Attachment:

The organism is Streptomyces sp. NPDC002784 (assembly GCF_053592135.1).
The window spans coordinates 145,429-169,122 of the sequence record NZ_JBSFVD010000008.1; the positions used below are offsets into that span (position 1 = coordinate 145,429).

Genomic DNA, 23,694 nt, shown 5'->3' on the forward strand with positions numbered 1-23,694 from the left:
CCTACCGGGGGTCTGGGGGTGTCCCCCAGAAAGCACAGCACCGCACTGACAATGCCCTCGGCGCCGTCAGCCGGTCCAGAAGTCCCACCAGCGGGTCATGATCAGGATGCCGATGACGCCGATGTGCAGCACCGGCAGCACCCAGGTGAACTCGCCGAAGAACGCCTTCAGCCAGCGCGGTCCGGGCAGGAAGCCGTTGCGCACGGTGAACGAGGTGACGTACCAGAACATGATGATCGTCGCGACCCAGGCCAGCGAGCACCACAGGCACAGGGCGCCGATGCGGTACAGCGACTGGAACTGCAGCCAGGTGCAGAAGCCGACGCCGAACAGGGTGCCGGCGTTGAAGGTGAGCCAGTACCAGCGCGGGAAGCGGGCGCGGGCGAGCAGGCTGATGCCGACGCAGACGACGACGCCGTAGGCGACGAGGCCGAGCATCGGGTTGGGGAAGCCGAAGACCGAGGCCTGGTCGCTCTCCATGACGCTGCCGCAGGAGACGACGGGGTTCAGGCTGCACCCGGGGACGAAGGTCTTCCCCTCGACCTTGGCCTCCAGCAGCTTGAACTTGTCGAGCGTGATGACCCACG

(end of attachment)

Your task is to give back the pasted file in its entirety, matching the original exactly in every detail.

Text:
The organism is Streptomyces sp. NPDC002784 (assembly GCF_053592135.1).
The window spans coordinates 145,429-169,122 of the sequence record NZ_JBSFVD010000008.1; the positions used below are offsets into that span (position 1 = coordinate 145,429).

Genomic DNA, 23,694 nt, shown 5'->3' on the forward strand with positions numbered 1-23,694 from the left:
CCTACCGGGGGTCTGGGGGTGTCCCCCAGAAAGCACAGCACCGCACTGACAATGCCCTCGGCGCCGTCAGCCGGTCCAGAAGTCCCACCAGCGGGTCATGATCAGGATGCCGATGACGCCGATGTGCAGCACCGGCAGCACCCAGGTGAACTCGCCGAAGAACGCCTTCAGCCAGCGCGGTCCGGGCAGGAAGCCGTTGCGCACGGTGAACGAGGTGACGTACCAGAACATGATGATCGTCGCGACCCAGGCCAGCGAGCACCACAGGCACAGGGCGCCGATGCGGTACAGCGACTGGAACTGCAGCCAGGTGCAGAAGCCGACGCCGAACAGGGTGCCGGCGTTGAAGGTGAGCCAGTACCAGCGCGGGAAGCGGGCGCGGGCGAGCAGGCTGATGCCGACGCAGACGACGACGCCGTAGGCGACGAGGCCGAGCATCGGGTTGGGGAAGCCGAAGACCGAGGCCTGGTCGCTCTCCATGACGCTGCCGCAGGAGACGACGGGGTTCAGGCTGCACCCGGGGACGAAGGTCTTCCCCTCGACCTTGGCCTCCAGCAGCTTGAACTTGTCGAGCGTGATGACCCACG